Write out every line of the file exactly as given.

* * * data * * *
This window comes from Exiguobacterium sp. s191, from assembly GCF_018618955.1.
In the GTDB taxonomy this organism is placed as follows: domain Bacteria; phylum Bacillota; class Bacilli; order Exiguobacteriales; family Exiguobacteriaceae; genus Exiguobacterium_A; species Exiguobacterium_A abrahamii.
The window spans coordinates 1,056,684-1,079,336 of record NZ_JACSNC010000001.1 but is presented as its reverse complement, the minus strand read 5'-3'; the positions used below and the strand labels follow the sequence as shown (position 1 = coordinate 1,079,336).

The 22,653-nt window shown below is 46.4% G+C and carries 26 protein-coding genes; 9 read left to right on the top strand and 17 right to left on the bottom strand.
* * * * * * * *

This window comes from Exiguobacterium sp. s191, from assembly GCF_018618955.1.
In the GTDB taxonomy this organism is placed as follows: domain Bacteria; phylum Bacillota; class Bacilli; order Exiguobacteriales; family Exiguobacteriaceae; genus Exiguobacterium_A; species Exiguobacterium_A abrahamii.
The window spans coordinates 1,056,684-1,079,336 of record NZ_JACSNC010000001.1 but is presented as its reverse complement, the minus strand read 5'-3'; the positions used below and the strand labels follow the sequence as shown (position 1 = coordinate 1,079,336).

The 22,653-nt window shown below is 46.4% G+C and carries 26 protein-coding genes; 9 read left to right on the top strand and 17 right to left on the bottom strand.